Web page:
The explosions of energetic material 104 may also generate any of a variety of undesirable byproducts or effects. For example, the explosion may raise pressure and temperature very quickly, which may generate pressure spikes that negatively affect the mechanics and reliability of the system. In addition, the explosions may leave behind residue that can cause corrosion that generates friction or otherwise inhibits subsequent use of the system. Some conventional bomb racks are dismantled after every one or two firings in order to clean the carbon soot left behind by prior bomb releases, which may waste valuable time and resources during what may very well be a state of emergency in some cases.

Accordingly, the teachings of some embodiments of the present disclosure provide a self-cleaning CAD 100 that includes cleaning module 106. More specifically, the explosion of energetic material 104 may vaporize and spread the contents of cleaning module 106, thereby cleaning at least some of the residue left behind by the previous CAD 100 and perhaps even some of the residue generated by the current explosion. In addition, the release of the contents within cleaning module 106 may cool down the combustion and slow the pressure rise resulting from the explosion, thereby stretching and smoothing out the mechanical response while mitigating the risk of sudden pressure spikes. In some embodiments, the contents of cleaning module 106 may also be used for lubrication purposes. Thus, some of the advantages of the present disclosure apply to CADs and PADs that are expended in repeated operations, such as those used for stores release, in addition to CADs and PADs that are typically used only in emergencies, such as aviator ejection systems.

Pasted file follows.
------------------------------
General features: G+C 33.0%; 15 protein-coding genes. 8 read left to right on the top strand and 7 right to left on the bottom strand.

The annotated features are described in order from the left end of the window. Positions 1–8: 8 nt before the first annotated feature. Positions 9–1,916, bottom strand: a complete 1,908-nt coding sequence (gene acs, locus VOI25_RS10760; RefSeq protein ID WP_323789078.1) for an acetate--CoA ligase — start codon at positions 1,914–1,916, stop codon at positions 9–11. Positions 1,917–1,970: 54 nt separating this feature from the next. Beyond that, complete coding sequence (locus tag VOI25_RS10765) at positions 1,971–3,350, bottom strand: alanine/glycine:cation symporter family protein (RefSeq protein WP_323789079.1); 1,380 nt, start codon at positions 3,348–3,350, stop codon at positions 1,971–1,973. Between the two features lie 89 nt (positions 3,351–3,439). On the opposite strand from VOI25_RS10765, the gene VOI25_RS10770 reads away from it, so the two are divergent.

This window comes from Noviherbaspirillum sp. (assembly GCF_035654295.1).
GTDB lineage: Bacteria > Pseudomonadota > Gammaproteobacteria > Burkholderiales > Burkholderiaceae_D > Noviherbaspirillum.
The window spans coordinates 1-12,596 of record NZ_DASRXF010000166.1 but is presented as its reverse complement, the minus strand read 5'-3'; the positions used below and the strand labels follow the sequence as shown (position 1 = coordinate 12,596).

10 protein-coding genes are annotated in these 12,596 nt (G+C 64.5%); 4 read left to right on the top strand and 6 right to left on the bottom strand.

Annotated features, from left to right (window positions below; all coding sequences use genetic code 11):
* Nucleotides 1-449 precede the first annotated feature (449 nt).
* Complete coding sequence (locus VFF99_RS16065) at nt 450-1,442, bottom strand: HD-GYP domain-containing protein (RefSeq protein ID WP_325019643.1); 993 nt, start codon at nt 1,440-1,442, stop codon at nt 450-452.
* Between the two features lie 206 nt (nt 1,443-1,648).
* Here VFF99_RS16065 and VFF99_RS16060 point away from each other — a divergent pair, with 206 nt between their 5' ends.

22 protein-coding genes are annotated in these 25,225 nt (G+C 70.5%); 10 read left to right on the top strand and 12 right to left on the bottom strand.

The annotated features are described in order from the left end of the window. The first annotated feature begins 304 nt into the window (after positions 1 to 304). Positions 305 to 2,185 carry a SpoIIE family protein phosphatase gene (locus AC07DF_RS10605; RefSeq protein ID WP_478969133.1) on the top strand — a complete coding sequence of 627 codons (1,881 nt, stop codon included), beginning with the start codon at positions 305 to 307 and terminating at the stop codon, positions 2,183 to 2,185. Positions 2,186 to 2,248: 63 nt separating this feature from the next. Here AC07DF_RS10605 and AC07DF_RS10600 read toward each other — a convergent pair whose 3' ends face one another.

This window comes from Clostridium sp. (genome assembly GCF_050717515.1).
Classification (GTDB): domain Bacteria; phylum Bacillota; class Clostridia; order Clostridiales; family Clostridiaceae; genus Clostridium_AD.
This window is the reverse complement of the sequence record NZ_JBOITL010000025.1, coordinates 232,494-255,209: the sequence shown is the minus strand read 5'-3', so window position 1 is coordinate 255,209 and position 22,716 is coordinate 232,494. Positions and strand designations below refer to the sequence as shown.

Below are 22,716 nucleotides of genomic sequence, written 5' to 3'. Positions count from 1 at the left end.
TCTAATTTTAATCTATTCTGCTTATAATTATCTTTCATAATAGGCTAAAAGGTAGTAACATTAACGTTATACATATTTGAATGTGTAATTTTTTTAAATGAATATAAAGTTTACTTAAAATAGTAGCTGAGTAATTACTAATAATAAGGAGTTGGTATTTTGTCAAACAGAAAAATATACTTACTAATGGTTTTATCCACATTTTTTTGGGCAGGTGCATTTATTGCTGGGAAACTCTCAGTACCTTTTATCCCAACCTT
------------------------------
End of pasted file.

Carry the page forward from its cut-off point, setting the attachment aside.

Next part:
Although guns and explosive destruct devices are generally not regarded as CAD or PAD systems, guns and explosive destruct devices might similarly benefit from some of the teachings of the present disclosure. One example embodiment of a gun cleaning cartridge is described with reference to FIG. 2.

FIG. 2 is a cross-section view of a portion of a gun cleaning cartridge 200 according to a particular embodiment. The illustrated cartridge 200 generally includes a mechanical snap-action switch 202, power source 204, initiator 206, energetic material 208, and cleaning module 210. In this example, cartridge 200 is designed as a specialized “blank” cartridge that may be configured to fit into the barrel of a firearm (e.g., a pistol, rifle, etc.) and capable of cleaning the gun barrel in response to the firing mechanism of the gun.